In her latest feature, EN guest editor Ruth Carter talks to chairman of the CloserStill Group, Phil Soar, about conclusions can be drawn by looking at the main organisers and shows in the events industry over the past 10 years.
For an industry that loves to quote data (number of exhibitors, meterage sold, attendee volume, rebook percentages, yoy increase; the list is endless) we are actually rather lacking in hard factual data about the industry itself, the main players and the key shows.
If the adage of ‘the best way to predict the future is to look at the past’ is actually true, then understanding the trends of the last 10 years is a hugely valuable roadmap for understanding the direction our industry may be taking.
It will come as no surprise that the exception to the rule is Phil Soar, chairman of the CloserStill Group who is a zealot when it comes to diving deeply into the numbers to see what conclusions can be drawn. The insight into visitor numbers, the changing landscape of ownership and his staggering view of the utilisation of venue availability makes this worth reading to the end.
Phil, in a recent article for EN, you and I spoke about the changes you are predicting over the next 10 years. But what has happened over the last 10 years that has helped you come to those conclusions?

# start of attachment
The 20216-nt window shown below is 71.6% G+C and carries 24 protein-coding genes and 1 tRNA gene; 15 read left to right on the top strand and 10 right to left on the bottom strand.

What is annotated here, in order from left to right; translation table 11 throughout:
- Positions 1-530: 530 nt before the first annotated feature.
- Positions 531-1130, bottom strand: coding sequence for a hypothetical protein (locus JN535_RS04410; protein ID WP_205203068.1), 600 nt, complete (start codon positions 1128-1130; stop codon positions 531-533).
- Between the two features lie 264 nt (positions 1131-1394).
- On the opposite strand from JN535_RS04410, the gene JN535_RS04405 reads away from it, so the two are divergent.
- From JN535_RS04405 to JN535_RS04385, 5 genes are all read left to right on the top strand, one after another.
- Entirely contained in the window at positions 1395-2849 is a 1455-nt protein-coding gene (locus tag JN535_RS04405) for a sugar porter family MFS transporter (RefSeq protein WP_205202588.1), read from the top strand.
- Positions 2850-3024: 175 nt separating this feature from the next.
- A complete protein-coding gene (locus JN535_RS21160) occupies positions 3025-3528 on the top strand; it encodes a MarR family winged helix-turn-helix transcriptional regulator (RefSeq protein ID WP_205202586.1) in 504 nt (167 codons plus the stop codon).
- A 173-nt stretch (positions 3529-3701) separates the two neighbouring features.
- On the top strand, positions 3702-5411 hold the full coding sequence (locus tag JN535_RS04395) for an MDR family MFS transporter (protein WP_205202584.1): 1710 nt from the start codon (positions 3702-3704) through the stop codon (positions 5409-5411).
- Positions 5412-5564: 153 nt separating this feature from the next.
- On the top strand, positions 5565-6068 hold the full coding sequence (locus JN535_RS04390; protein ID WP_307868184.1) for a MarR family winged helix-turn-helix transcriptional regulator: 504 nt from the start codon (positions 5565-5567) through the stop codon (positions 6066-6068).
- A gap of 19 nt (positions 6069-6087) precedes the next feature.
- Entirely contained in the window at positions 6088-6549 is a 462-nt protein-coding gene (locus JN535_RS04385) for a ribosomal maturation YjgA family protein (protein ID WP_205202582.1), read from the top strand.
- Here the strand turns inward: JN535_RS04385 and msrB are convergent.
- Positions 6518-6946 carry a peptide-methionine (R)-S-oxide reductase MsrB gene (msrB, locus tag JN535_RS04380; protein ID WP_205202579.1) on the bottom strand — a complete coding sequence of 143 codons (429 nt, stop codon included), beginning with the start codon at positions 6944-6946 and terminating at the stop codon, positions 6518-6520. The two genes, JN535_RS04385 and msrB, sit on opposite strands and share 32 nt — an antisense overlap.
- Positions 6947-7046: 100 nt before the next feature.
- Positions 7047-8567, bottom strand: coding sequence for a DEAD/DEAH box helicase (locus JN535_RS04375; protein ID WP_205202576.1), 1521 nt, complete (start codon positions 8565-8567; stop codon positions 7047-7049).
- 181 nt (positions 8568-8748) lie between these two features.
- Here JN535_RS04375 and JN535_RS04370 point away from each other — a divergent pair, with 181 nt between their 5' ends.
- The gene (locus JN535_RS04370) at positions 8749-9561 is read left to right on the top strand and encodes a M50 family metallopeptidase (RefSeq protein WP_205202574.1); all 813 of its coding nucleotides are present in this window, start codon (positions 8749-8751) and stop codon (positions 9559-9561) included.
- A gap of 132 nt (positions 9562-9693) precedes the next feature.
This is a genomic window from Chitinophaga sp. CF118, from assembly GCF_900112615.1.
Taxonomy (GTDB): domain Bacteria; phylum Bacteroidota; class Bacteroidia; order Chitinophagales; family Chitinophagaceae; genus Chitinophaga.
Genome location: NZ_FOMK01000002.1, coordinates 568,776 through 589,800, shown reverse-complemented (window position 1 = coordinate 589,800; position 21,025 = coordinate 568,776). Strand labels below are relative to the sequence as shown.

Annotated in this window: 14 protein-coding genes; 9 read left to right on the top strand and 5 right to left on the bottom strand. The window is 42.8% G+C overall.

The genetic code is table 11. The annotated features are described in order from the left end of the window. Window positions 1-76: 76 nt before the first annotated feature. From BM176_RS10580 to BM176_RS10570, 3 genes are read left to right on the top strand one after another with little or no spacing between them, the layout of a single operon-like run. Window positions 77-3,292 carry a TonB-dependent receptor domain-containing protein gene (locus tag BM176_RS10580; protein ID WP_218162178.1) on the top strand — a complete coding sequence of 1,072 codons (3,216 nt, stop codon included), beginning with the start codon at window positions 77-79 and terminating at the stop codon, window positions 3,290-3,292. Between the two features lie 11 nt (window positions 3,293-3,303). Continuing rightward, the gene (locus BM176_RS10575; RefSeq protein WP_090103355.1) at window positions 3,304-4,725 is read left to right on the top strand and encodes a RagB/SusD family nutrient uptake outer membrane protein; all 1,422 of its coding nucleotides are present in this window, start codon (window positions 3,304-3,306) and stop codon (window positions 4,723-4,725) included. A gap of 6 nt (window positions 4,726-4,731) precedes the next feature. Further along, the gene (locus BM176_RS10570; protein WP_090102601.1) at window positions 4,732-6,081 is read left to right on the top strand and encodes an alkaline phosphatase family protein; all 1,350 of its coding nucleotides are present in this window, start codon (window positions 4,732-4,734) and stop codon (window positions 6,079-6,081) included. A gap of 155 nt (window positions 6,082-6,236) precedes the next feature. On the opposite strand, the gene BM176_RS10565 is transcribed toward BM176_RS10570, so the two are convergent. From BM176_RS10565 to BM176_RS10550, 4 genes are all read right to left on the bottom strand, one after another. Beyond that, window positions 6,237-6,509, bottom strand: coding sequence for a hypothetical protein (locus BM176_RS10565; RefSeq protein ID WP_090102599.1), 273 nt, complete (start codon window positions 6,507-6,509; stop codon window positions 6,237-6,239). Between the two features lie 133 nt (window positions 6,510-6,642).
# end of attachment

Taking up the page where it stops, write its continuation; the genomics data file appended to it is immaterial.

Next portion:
There has been a surprising amount of change over the past 10 years. Almost half of the biggest UK shows that were around in 2010 (those in yellow in the table) no longer exist. Of those 13, three have been absorbed into other events and the two Caravan (plus camping and boating) events were lost when the National Caravan Council (NCC) chose to run their own events.
And of those 30 top shows in 2010, barely one third – 11 in fact – are still run by the same organiser.
What about visitors?
Visitor attendees at our Top 30 events have fallen by some 40%. Although this is largely the result of losing four big public shows.
And are the same companies dominating the industry?